• Join over 1.2 million students every month
  • Accelerate your learning by 29%
  • Unlimited access from just £6.99 per month

Peel - "A great Prime minister, but a poor party leader"-How far do you agree with this assessment?

Extracts from this document...


"A great Prime minister, but a poor party leader" -How far do you agree with this assessment? Peel is widely regarded as the dominant politician of his age .I would agree with the quote that when in power, Peel was a far greater Prime Minister than a party leader. However it is interesting to note that the opposite could be argued when Peel was in opposition To win the hearts and minds of the people he needed to present his party as a united, organised force. This requires strong leadership and the fact that he won the general election goes some way to prove that he must have been successful. His attempts to modernise the Tories when he joined are usually associated with the re-branding of the party to become "The Conservatives" in 1834. This re-branding, The Tamworth Manifesto, countless speeches and re-unification of the party were all good indications that Peel had the potential to be a good party leader. However this was not true as upon electoral victory, one may argue that his priorities changed and the party was second to the country. ...read more.


This demonstrates the fact that Peel was very good at what he was either interested or believed in, for everything else was almost irrelevant. This shows Peel to be inflexible and close-minded. These virtues proved to have negative effects on Peel as a party leader. When Peel wanted to do something he did it, irrespective of what the Party thought. One prime example of this is the Corn Laws. The Irish famine of 1845 finally made Peels mind up over his course of action regarding the Corn Laws. He had decided that repeal of the Corn Laws would not only be a natural continuation of his so far popular financial reform, it would help bridge the gap between the social classes. It would lead to cheaper bread for the working classes and would reflect the aristocracy in a paternalistic light. Unfortunately for Peel, (who had politically "U-Turned" on his pre-election pledge to maintain the Corn Laws) his backbenchers strongly disagreed. Upon voicing their opinion, Peel threatened to resign. This shows weakness as leader. Peels inflexibility or inability to compromise and even communicate with those who disagreed with him split the Conservative party to its defeat at the next election. ...read more.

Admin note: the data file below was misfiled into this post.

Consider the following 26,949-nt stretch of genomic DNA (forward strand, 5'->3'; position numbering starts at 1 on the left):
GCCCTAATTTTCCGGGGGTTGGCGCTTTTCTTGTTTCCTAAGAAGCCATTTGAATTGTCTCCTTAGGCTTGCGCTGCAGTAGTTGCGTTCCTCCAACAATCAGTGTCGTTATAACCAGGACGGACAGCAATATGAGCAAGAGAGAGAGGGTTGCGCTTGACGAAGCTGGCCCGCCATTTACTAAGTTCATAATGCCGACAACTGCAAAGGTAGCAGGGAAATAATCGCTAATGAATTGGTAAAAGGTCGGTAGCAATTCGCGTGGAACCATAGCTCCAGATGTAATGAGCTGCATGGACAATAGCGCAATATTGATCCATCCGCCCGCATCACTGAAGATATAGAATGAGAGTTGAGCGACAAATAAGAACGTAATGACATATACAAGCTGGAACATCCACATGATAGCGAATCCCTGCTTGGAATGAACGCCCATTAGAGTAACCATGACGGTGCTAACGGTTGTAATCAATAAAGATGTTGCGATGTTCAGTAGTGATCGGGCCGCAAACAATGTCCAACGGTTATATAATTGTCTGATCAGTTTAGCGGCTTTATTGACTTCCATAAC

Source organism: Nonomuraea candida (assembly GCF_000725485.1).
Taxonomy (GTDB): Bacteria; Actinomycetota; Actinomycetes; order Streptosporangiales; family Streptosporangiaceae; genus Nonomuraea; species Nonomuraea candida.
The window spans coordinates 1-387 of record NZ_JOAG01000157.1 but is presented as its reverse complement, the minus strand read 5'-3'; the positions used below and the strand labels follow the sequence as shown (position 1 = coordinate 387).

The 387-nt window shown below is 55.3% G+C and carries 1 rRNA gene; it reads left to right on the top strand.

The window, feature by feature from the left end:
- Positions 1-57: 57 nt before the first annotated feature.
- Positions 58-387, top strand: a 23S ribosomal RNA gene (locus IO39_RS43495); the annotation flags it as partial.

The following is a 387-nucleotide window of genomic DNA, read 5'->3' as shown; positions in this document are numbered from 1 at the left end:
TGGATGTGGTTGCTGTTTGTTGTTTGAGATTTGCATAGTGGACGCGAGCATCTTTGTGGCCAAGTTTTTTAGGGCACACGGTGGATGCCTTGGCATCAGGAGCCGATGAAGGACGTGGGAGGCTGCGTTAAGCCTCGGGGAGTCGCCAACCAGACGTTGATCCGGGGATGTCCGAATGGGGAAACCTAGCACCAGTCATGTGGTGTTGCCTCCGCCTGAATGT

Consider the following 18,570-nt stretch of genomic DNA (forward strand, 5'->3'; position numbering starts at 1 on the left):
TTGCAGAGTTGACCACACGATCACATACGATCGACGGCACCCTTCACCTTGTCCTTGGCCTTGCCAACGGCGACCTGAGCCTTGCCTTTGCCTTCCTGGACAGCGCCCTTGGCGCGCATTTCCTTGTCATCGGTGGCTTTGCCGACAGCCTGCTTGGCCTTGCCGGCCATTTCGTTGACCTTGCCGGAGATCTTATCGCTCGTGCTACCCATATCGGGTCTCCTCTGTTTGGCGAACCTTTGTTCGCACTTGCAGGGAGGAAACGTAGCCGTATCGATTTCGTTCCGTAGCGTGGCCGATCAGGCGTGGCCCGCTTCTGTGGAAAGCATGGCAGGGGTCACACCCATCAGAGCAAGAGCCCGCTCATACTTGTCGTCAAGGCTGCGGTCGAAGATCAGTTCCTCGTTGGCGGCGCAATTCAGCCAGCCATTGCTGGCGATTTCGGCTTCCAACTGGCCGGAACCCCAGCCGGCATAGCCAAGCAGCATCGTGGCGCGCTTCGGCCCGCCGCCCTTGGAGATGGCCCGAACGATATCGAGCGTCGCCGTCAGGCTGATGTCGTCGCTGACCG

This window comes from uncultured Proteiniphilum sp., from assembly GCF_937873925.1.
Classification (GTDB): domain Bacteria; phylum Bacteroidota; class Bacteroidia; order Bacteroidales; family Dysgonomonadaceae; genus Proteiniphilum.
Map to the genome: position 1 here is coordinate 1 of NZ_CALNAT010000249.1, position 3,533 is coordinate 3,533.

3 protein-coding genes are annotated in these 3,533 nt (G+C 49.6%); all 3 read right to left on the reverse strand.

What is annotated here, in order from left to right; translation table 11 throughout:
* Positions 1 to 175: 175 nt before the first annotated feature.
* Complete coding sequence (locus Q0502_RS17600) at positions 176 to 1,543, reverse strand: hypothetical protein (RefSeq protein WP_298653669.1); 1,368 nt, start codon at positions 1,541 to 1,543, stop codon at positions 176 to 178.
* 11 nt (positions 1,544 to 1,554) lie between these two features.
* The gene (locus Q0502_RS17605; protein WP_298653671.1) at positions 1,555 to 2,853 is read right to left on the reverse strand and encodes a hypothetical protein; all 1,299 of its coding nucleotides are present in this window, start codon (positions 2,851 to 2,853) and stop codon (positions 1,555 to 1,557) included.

He considered the risk of upsetting the protectionist lobby within his party by creating cheaper living conditions. Donald Read argues that: "Peel was the best peacetime Prime minister in British history. He was equally the hero of the newly enfranchised, propertied middle classes and of the disenfranchised propertyless masses". By the time the Corn Laws had been repealed due mainly to Whig support, The Conservative party was in tatters. The internal conflicts had been exposed and the authority of Peel as Prime minister had been painfully undermined. Peel resigned giving way to another Whig administration. It seems that Peel was a man who was more interested in his personal aims for the country rather than personal aims for party and country. It seems that he used the desperate Tory party as a means of transport for his own Conservatism. Everybody else got in the way. Before the 1841 electoral victory Peel had aimed to get in power and this is what he did through the party. After this the party were more of a hindrance than an integral part of his political career. Therefore one concludes that government weakened the leadership of he Conservative party, and by his very nature Peel could not have been a good party leader and Prime minister at the same time. Tim Hoy 1 ...read more.